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Lighting is the Key!

January 1, 2016

In the world of media production (unless a person is dealing strictly with audio) lighting is key. While the amount of light used can set a different tone for the scene you are filming or photographing it all basically comes down to the fact that you need a measure of light to start. Still and video cameras have improved over the last decade being able to capture usable (if not clean) images even in low light situations. I often come across astounding stats about the ability of certain cameras to captures “more latitude” or “greater dynamic range” and the price point of these cameras are ever dropping well past the $10k or even $5k price point. But you still need to start off with some light and sometimes I’ve found it downright difficult to get the right amount of light in the right places.

I’ve been working in the Production industry for quite a few years, usually with very limited budgets just using the equipment that we’ve had at our disposal, but we were always able to get very good results. Once I branched off on my own I realized certain holes in my knowledge that I needed to get filled and one of those holes is various lighting techniques for specific moods. Working in a TV studio with hundreds of hanging lights is rather simple compared to doing field work for a documentary. Going into people’s shops, or homes without knowing lighting situation can provide a video technicians with some unique opportunities to test his or her lighting skills. And let me not get started on churches; houses of worship (from synagogues to mosques to temples) usually have some of the worst lighting you can possibly imagine! As the sun moves across a huge stain glass windows it can create some interesting shadows and effects most of which will not enhance your interview. So, knowing that I lacked great lighting skills I tried to read up on the subject, watch training videos, even take classes in lighting techniques. I researched lighting kits from DYI to LEDs to expensive HMI kits. (I got an opportunity to be loaned a very nice kit from Fiilex that I would love to have on a regular basis but found that it was out of my severely limited budget.) I knew about 3 point lighting for years, got to see it in action and used it a few times in my work but my biggest issue I have had was finding the right kit to fit most any space I come up against, AND it not too expensive, AND is fairly easy for a one man run&gun type situation. So far I have not found the right kit.

My first kit was a DIY hodge podge of bulbs and Home Depot parts. I am a firm believer in starting out with more than enough light and then dimming down and adjusting my camera to suit the conditions. To that end I start with 3 500 watt tungsten bulbs in a reflector set with softboxes. Because this was a DIY certain important specs with not readily available with all the parts that were purchased. I knew enough to get ceramic housings for the bulbs to handle the heat from high wattage, however, I couldn’t find a ratings spec for the softbox no matter how much I searched. The phrase “I think something is burning” is not something you want to hear from your audio engineer minutes after you start your interview. One softbox gone.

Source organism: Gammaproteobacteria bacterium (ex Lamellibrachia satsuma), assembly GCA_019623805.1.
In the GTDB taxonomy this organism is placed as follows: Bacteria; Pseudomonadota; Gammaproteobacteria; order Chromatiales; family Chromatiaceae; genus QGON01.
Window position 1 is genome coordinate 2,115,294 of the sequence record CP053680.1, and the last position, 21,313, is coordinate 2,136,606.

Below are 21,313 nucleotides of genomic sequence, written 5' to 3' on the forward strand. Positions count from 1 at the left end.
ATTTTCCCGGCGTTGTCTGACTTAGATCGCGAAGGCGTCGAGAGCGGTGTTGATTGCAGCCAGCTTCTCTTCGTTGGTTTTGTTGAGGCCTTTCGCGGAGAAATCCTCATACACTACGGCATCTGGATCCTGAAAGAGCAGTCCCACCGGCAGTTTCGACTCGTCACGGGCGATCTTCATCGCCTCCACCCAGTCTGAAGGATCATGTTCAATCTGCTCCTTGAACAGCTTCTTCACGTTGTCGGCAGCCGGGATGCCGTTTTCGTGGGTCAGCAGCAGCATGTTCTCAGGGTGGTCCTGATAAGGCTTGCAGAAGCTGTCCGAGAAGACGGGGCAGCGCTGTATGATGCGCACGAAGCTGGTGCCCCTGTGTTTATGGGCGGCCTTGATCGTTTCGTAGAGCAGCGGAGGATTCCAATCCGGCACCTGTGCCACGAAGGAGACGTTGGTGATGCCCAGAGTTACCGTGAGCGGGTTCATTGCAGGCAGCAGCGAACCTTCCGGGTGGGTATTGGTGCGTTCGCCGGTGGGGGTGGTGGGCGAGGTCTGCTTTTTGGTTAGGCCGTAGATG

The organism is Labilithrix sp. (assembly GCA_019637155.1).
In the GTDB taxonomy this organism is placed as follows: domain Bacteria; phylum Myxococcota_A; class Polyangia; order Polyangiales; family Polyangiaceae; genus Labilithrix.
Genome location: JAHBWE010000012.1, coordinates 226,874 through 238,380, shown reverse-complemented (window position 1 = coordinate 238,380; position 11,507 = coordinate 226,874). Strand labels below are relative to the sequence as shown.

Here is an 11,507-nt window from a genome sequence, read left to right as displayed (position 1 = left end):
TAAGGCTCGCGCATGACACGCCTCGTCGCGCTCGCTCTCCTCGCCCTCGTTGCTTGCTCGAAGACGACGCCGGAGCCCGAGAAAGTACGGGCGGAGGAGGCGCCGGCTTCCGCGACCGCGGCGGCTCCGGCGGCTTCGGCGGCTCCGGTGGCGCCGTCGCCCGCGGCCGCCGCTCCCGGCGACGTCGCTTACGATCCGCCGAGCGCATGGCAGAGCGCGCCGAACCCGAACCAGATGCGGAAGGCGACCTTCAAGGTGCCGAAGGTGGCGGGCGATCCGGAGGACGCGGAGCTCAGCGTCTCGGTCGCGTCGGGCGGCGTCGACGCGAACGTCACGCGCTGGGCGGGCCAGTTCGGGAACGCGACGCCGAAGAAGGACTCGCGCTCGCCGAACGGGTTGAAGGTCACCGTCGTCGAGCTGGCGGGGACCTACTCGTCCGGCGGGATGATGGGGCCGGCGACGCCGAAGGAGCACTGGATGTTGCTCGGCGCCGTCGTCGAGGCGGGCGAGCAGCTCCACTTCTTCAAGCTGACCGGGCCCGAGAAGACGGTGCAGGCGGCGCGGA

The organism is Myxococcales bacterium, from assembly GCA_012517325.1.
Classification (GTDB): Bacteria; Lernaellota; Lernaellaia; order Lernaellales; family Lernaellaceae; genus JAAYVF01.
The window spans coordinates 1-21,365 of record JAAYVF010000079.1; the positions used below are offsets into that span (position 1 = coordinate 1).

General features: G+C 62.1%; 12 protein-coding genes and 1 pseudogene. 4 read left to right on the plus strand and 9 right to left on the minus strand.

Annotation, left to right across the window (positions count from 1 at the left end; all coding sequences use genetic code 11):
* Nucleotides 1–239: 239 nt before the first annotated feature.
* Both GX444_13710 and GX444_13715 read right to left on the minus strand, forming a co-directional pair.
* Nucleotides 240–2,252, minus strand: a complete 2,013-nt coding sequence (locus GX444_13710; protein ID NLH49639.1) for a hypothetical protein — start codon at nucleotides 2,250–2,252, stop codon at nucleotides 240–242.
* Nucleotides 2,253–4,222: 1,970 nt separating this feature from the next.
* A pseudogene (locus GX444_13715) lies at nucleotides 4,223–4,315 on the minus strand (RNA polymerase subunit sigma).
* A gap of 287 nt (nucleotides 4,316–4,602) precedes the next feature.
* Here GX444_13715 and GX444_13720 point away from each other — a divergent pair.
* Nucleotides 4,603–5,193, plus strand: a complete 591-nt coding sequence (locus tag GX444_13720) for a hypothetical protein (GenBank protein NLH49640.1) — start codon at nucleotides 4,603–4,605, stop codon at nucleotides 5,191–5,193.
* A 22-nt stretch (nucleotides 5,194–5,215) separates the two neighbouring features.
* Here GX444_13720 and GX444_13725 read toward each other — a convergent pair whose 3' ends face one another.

Most of the next kits I looked at in a price range I was comfortable with used CFL bulbs. I quickly dismissed because of the potential health problems the bulbs can cause if they break and because you needs so many of them to get good light from one housing. Imagine the need for 5 bulbs in one fixture.CFL Lighting

With a 3-point lighting setup you would need 15 CFL bulbs per shoot! Not too much of a problem if you have a static studio but for the roving reporter, no way! So I moved on LEDs. LEDs have the best upside in terms of portability and post shoot cool down times. I don’t like to be in people’s houses too long after a shoot so being able to pack up the lighting equipment right away instead of waiting for the hot lights to cool down is a major plus in my book. LEDs do have some drawbacks, though. The lighting fall off is fairly significant so you usually have the place the lights closer to your subject. Also using LEDs in your production usually require a bit of post coloring to fix the hue that they cast onto the talent and the lights do cost a bit more than CFL kits. As my budget was tight (after all I did burn one out of my first set of softboxes) I started with on-camera lights but found myself very restricted when it came time for camera placement and it caused an issue or two with one of my interviews. So I stepped up to a lesser expensive LED kit from LimoStudio. It has a few quirks of its own (review coming soon) but once I take it onsite I will see how well it works during a taping and how it can improve my shoots. I have one mid level priced iKan LED kit that I have my eye one. It is part of my Documentary Wish List that I have on B&H for which I am raising money using GoFundMe. (Donations are welcomed!!) I believe that will be the best kit to suit my needs for the time being. If anyone has a specific kit they have worked with I would love to hear about it.

One big drawback is that the LimoStudio lights didn’t come with a bag to carry the stands and fixtures so now I’m looking for a good, sturdy bag that will last for a few years. Anyone have any suggestions?

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